I work in a freelance work space, so I share a delicate balance with my co-workers; neither colleagues nor really friends I guess – we still manage to have a level of camaraderie, and by the same token, office politics albeit on a much smaller scale, because if I want to avoid them I absolutely can. However, the bloke who sits next to me – who for the purpose of this article is called Tim – is about as close to a colleague as this freelancer is going to get. I wouldn’t say we know the intricacies of each other’s affairs, but after a year of working next to each other a couple of days a week – we do share some form of a bond.
However, that being said the other day when he had a panic attack I had absolutely no idea what to do (which to be fair was really very little) and more importantly that he had them. And that he had been suffering from then since the age of 17, to the point that some days he simply had to work from home as the pressure of coming into the office was too much. I was startled by the fact I didn’t know such a huge facet of his (being?) and it seriously got me thinking. I like to think of myself as a progressive person and I have been and continue to seek therapy, I believe that mental health problems deserve the same treatment as physical challenges, but I wonder at which point we transition from the hypothetical to the actual; at which point we actually do start treating mental health issues without kiddie gloves, but speak about these issues seriously and properly. When a diabetic starts their first day of work I imagine that they inform their new colleagues a) of their illness and b) what the best course of action is if their blood sugar levels drop. And they are right to do so – this is pertinent information that their colleagues should know.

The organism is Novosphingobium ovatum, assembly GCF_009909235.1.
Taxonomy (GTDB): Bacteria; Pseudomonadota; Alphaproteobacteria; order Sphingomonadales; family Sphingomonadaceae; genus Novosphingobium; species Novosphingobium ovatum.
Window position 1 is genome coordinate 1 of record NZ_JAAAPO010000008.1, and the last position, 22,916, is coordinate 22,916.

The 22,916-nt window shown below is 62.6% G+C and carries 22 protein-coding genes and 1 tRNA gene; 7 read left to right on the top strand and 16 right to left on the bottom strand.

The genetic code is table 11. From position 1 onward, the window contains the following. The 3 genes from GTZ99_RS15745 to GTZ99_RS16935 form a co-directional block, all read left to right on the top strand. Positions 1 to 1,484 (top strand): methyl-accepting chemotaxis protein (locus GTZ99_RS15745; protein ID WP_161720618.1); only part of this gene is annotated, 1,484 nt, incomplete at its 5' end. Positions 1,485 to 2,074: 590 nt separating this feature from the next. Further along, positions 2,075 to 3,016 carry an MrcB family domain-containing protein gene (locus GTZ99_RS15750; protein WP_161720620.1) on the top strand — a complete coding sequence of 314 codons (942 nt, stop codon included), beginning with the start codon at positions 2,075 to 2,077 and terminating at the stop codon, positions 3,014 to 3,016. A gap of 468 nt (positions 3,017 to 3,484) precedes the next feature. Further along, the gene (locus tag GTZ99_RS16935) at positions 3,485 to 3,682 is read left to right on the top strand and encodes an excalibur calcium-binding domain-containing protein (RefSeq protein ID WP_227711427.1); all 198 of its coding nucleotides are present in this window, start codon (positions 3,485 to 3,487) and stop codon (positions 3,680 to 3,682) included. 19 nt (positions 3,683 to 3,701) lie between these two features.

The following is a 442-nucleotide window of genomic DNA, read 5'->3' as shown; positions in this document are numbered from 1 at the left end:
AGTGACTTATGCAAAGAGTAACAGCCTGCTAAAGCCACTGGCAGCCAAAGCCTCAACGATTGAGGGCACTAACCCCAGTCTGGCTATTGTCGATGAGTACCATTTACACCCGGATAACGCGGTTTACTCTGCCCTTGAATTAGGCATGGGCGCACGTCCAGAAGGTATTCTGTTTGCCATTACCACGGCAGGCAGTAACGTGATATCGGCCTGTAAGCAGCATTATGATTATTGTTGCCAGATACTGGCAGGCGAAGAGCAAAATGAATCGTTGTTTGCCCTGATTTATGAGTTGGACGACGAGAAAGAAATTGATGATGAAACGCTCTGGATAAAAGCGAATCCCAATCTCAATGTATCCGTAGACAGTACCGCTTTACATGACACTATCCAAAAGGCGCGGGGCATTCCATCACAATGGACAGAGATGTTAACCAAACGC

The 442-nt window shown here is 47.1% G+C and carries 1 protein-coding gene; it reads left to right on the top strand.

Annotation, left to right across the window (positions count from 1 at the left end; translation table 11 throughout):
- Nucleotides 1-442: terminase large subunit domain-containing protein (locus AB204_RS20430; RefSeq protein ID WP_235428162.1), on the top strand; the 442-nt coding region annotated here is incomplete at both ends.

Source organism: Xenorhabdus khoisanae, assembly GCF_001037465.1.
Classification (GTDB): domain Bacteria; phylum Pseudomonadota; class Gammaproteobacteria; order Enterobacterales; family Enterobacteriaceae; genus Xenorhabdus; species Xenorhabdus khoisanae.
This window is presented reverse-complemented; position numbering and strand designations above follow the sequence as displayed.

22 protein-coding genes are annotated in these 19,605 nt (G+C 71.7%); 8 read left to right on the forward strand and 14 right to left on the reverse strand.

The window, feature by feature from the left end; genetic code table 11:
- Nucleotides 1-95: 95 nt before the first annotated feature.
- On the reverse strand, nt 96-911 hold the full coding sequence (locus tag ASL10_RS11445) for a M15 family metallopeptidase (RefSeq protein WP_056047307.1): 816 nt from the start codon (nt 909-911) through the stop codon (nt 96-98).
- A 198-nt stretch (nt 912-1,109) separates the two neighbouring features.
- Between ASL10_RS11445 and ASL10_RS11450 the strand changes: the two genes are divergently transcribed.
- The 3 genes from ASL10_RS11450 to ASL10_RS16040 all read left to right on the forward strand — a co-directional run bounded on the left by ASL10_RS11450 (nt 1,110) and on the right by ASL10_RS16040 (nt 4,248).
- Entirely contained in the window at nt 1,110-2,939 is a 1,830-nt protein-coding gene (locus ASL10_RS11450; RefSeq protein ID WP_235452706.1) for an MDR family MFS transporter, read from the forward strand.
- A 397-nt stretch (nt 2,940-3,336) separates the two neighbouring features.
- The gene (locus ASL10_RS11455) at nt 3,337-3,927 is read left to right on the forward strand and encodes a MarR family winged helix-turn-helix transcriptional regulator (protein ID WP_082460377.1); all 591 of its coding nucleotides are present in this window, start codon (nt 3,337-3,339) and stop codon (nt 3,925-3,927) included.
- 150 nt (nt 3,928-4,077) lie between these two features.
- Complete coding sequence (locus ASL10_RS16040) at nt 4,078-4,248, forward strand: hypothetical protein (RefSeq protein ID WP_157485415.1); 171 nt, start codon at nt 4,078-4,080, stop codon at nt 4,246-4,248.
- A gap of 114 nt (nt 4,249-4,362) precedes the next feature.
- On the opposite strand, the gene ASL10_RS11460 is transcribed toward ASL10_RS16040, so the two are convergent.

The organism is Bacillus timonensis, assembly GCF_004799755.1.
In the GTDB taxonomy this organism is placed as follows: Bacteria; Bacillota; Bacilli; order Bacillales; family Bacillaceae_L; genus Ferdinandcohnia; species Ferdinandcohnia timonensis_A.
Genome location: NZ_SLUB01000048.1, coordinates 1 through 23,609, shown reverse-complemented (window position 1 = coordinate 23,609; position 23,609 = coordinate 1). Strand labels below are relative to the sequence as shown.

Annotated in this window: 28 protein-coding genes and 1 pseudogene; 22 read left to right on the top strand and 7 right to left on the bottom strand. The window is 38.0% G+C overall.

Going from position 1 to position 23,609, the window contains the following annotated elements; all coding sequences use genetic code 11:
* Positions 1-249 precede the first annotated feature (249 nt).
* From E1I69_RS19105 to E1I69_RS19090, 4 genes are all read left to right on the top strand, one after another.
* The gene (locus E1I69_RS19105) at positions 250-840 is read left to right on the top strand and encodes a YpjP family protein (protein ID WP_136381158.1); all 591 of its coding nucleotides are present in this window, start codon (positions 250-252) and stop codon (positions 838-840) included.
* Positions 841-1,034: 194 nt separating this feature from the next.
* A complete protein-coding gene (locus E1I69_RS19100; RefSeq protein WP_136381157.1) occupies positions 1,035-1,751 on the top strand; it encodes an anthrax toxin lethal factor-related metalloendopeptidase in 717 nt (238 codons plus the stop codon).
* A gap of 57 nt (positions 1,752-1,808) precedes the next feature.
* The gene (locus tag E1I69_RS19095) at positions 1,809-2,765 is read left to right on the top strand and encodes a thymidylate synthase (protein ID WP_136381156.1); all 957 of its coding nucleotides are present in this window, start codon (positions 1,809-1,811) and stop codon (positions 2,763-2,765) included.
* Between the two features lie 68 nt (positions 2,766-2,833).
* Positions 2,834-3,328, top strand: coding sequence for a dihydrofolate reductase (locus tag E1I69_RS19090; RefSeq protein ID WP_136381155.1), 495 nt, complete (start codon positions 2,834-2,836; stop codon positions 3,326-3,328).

However, when someone starts their first day at work and greets her new team with hi my name’s Amanda and I’m bipolar I imagine the response would be somewhat different. I suspect those aghast stares and slow backing away would prevent Amanda, and many more like her who suffer not only from a serious illness, but in silence. And taking away someone’s voice – that, in my opinion, seems oddly backwards for a society that prides itself on moving forward. For god’s sake people we put man on the moon in 1972.
Knowing that Tim has panic attacks means I can be aware of his triggers (if any), and what an appropriate response might be, but more importantly it means he can be open and honest with me. Which given that most of us spend most of our lives in our offices, at work can only be a positive.
I know that we are not there yet and that neither Tim nor Amanda feel fully confident enough to speak up and speak out about their challenges, but I hope that soon they will.
Words by Helena Baker